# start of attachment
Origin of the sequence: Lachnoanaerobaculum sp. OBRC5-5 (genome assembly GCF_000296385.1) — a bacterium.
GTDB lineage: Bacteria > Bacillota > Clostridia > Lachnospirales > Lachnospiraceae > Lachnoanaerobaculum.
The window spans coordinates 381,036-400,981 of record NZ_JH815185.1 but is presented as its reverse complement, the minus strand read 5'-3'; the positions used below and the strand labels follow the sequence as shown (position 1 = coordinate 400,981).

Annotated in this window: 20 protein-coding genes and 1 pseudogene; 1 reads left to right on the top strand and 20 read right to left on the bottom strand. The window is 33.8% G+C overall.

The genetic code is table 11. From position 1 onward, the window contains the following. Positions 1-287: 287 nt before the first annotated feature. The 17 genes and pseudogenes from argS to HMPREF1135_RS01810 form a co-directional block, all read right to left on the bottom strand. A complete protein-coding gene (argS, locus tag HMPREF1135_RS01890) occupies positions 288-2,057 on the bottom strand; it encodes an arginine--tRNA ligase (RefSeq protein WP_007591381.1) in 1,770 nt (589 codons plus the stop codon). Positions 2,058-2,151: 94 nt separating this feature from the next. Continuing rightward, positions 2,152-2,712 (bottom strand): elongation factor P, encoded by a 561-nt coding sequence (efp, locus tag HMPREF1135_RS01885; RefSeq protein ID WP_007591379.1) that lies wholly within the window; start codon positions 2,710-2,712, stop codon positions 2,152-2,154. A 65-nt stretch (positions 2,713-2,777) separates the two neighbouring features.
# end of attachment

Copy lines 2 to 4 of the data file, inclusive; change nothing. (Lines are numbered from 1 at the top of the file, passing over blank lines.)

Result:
GTDB lineage: Bacteria > Bacillota > Clostridia > Lachnospirales > Lachnospiraceae > Lachnoanaerobaculum.
The window spans coordinates 381,036-400,981 of record NZ_JH815185.1 but is presented as its reverse complement, the minus strand read 5'-3'; the positions used below and the strand labels follow the sequence as shown (position 1 = coordinate 400,981).

Annotated in this window: 20 protein-coding genes and 1 pseudogene; 1 reads left to right on the top strand and 20 read right to left on the bottom strand. The window is 33.8% G+C overall.